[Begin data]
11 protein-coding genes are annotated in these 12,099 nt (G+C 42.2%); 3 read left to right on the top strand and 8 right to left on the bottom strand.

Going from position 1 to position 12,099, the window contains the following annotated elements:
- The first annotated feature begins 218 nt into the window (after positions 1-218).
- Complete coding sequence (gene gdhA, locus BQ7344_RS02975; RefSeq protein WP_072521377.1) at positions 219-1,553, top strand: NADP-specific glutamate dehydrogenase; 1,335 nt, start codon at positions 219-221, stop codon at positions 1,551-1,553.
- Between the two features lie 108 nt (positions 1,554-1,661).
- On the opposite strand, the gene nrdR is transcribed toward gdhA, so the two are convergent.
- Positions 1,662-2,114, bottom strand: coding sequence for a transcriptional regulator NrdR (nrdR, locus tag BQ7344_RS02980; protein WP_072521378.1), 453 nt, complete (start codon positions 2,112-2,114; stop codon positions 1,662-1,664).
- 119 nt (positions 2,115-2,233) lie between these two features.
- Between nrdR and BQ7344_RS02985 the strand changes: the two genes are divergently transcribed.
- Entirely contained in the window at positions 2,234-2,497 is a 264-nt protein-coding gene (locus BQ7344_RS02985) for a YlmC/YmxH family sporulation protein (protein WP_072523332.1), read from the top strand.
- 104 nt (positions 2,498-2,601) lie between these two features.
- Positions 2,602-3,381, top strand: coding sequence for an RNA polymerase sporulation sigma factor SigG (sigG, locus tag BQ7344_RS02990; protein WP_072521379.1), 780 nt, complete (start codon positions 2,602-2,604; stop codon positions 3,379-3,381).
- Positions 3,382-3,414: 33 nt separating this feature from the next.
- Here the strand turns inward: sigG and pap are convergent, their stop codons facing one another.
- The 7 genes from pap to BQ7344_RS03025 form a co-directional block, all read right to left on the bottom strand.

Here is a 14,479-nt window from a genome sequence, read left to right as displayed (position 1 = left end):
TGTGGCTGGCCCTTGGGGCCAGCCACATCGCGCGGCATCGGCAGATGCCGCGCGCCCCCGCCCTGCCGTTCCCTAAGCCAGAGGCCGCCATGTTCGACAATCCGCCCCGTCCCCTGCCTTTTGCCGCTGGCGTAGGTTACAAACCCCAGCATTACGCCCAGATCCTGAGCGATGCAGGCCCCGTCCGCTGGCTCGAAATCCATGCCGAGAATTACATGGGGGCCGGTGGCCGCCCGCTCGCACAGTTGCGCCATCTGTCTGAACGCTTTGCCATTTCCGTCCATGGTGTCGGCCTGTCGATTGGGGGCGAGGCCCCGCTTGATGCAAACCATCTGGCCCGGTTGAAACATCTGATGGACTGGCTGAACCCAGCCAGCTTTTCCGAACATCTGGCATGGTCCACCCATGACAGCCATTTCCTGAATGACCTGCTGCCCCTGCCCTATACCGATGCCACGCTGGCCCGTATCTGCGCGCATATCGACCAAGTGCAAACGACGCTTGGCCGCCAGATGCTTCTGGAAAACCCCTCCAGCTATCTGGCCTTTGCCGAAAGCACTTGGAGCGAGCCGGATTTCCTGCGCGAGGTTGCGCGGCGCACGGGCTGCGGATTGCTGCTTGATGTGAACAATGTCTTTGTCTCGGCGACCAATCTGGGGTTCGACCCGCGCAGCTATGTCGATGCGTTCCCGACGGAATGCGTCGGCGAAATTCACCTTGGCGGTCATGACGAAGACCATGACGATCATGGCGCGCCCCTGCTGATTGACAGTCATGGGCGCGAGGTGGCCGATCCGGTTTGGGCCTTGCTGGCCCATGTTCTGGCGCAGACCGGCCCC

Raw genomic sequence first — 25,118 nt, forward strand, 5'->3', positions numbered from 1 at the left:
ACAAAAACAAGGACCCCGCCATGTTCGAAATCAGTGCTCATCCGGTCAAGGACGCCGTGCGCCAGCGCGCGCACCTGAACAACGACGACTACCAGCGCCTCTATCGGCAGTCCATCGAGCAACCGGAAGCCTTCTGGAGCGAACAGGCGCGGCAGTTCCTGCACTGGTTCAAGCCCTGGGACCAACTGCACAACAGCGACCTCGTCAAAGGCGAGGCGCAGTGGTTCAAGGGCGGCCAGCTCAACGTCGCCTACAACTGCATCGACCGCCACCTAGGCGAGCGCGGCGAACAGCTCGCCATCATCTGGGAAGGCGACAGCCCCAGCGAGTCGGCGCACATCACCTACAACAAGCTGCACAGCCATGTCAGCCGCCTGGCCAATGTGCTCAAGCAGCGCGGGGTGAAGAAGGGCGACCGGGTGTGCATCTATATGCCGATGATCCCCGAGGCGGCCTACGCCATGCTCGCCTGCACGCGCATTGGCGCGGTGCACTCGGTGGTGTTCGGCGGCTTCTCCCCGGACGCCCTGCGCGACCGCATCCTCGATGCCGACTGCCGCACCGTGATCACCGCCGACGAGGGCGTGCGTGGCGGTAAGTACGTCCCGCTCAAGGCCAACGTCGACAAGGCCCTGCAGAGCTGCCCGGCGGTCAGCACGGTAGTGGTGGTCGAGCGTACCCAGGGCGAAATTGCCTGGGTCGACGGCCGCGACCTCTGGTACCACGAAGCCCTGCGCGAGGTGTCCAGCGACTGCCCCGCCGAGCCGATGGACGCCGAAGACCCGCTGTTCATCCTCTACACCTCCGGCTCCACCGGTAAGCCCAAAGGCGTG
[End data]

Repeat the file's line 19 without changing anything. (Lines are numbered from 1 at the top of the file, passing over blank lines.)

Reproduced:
ACAAAAACAAGGACCCCGCCATGTTCGAAATCAGTGCTCATCCGGTCAAGGACGCCGTGCGCCAGCGCGCGCACCTGAACAACGACGACTACCAGCGCCTCTATCGGCAGTCCATCGAGCAACCGGAAGCCTTCTGGAGCGAACAGGCGCGGCAGTTCCTGCACTGGTTCAAGCCCTGGGACCAACTGCACAACAGCGACCTCGTCAAAGGCGAGGCGCAGTGGTTCAAGGGCGGCCAGCTCAACGTCGCCTACAACTGCATCGACCGCCACCTAGGCGAGCGCGGCGAACAGCTCGCCATCATCTGGGAAGGCGACAGCCCCAGCGAGTCGGCGCACATCACCTACAACAAGCTGCACAGCCATGTCAGCCGCCTGGCCAATGTGCTCAAGCAGCGCGGGGTGAAGAAGGGCGACCGGGTGTGCATCTATATGCCGATGATCCCCGAGGCGGCCTACGCCATGCTCGCCTGCACGCGCATTGGCGCGGTGCACTCGGTGGTGTTCGGCGGCTTCTCCCCGGACGCCCTGCGCGACCGCATCCTCGATGCCGACTGCCGCACCGTGATCACCGCCGACGAGGGCGTGCGTGGCGGTAAGTACGTCCCGCTCAAGGCCAACGTCGACAAGGCCCTGCAGAGCTGCCCGGCGGTCAGCACGGTAGTGGTGGTCGAGCGTACCCAGGGCGAAATTGCCTGGGTCGACGGCCGCGACCTCTGGTACCACGAAGCCCTGCGCGAGGTGTCCAGCGACTGCCCCGCCGAGCCGATGGACGCCGAAGACCCGCTGTTCATCCTCTACACCTCCGGCTCCACCGGTAAGCCCAAAGGCGTG